Cruising in a tuk-tuk

We took our time exploring the Royal Palace and admiring the colorful layered roofs and traditional Khmer architecture. The well-manicured grounds and stunning buildings offer a glimpse back into the early 20th century, before Pol Pot and the Khmer Rouge.

Throne Hall in the Royal Palace

Courtyard of the Silver Pagoda

Following the palace we grabbed a quick bite to eat and headed back along the river to see where the city of Phnom Penh gets its name. The city existed for centuries before becoming the capital and the story goes that an old lady named Penh found four Buddha statues floating on a log during a massive flood. She had a temple built upon the tallest hill in the area to house the Buddhas. “Phnom” means hill in Khmer, and since the temple was constructed under the orders of Penh, the city became known as Phnom Penh, or Penh’s hill.

Wat Phnom

After a brief stop at the Central Market, we hoped on a tuk-tuk toward Tuol Sleng Genocide Museum. Formerly S-21 prison, and a primary school before that, the Khmer Rouge used this complex to detain, torture and execute Cambodians during their horrific reign in the 1970s.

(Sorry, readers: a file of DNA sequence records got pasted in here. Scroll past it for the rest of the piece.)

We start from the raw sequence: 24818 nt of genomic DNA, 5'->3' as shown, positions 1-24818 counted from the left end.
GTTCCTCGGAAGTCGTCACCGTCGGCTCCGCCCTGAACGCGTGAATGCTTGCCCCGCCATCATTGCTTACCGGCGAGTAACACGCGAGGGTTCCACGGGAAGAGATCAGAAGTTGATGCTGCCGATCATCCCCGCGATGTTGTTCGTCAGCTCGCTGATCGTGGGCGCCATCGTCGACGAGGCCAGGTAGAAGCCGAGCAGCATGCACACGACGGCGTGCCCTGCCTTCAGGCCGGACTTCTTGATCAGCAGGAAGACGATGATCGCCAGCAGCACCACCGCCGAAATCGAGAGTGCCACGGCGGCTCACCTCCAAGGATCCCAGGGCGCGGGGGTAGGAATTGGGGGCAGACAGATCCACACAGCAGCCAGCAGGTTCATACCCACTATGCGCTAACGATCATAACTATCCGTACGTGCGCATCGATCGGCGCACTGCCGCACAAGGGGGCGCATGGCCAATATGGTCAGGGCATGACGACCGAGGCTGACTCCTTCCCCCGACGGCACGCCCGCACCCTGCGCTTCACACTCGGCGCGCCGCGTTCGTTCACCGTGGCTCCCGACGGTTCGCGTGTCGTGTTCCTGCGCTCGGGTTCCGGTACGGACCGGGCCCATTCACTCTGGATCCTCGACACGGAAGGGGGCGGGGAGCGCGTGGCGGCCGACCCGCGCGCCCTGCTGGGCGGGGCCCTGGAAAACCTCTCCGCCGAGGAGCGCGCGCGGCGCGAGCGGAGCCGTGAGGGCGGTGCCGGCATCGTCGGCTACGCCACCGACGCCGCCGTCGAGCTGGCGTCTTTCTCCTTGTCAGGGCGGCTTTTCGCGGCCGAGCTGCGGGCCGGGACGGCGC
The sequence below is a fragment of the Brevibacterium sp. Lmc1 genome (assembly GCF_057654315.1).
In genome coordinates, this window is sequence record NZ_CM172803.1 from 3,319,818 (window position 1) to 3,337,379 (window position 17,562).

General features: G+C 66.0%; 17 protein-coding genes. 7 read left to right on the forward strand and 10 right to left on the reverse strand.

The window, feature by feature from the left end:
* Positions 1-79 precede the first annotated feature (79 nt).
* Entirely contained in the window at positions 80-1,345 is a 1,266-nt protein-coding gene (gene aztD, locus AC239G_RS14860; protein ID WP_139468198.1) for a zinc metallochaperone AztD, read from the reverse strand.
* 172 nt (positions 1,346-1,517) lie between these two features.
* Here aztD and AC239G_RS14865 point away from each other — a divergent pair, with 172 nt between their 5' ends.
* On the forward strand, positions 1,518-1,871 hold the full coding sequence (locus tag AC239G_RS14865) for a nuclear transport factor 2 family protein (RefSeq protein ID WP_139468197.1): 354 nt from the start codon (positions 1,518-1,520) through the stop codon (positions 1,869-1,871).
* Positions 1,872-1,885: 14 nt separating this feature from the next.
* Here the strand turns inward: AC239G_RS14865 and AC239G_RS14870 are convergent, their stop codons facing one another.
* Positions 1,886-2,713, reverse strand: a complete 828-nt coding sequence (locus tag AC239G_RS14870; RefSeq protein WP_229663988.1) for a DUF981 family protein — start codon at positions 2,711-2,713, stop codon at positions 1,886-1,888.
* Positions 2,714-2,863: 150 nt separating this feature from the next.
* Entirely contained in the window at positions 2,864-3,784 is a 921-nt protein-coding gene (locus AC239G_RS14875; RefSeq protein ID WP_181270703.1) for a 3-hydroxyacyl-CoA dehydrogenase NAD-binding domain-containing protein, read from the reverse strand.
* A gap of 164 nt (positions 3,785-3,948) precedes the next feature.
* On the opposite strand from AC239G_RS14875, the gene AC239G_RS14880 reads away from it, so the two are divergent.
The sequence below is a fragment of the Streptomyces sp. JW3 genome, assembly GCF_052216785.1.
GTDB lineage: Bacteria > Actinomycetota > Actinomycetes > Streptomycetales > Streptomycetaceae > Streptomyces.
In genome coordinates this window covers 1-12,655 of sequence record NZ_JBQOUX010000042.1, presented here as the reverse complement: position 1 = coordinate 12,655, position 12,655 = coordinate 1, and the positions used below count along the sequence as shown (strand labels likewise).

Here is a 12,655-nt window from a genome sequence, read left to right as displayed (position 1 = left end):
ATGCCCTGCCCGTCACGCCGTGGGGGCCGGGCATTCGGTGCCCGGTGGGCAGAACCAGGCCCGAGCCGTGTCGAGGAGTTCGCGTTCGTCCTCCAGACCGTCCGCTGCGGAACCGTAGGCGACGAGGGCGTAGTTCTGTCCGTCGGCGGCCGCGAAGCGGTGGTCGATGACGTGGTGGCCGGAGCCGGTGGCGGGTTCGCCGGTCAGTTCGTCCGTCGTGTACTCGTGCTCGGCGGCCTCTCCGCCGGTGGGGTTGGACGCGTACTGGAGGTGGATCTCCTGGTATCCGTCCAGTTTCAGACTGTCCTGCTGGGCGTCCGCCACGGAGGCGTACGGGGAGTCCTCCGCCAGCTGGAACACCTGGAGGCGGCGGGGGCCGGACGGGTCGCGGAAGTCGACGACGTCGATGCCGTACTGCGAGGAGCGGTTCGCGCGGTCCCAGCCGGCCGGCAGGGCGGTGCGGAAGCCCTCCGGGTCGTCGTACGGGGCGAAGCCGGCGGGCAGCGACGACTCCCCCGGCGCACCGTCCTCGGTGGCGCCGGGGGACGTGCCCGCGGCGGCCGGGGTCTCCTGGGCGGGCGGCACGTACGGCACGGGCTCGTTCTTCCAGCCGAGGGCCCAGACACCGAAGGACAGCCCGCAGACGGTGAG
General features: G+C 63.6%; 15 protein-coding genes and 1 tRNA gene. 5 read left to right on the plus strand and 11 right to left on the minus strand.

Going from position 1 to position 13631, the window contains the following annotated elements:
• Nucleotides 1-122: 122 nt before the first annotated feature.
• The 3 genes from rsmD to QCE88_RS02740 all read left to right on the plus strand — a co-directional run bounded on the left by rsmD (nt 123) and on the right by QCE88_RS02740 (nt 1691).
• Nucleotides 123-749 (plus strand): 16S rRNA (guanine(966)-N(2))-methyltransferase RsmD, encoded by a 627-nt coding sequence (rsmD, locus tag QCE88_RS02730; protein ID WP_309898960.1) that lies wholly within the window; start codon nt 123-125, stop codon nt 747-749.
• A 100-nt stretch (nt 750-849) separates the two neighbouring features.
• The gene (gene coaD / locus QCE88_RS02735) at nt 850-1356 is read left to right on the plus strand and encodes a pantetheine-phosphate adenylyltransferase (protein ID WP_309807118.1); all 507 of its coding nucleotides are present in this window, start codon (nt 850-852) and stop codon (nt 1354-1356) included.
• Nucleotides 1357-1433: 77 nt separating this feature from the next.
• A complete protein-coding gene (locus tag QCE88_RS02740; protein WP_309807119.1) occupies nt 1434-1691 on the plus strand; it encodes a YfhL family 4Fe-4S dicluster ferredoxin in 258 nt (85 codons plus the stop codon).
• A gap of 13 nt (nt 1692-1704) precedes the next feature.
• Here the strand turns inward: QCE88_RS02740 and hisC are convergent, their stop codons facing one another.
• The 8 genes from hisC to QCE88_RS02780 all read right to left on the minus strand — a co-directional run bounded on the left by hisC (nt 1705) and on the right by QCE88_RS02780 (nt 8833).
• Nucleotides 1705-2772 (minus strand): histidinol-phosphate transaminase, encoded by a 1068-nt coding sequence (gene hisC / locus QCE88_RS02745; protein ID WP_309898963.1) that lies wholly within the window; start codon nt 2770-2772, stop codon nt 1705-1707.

One of the four buildings that make up S-21 Prison, now the Tuol Sleng Genocide Museum

Sadly, one of Phnom Penh’s major tourist draws is an area outside the city known as “The Killing Fields.”  This area contains the largest mass graves from the Khmer Rouge era. Despite frequent offers from tuk-tuk drivers to take us there, we made a conscious choice not to visit.

By the end of the day, we felt that we had received a pretty good crash course in recent Cambodian history. We had come to Phnom Penh with a brief background after reading First They Killed my Father, but touring the city made what we had learned that much more impactful. As though in line with our somber afternoon, a wall of rain poured down from the skies that evening.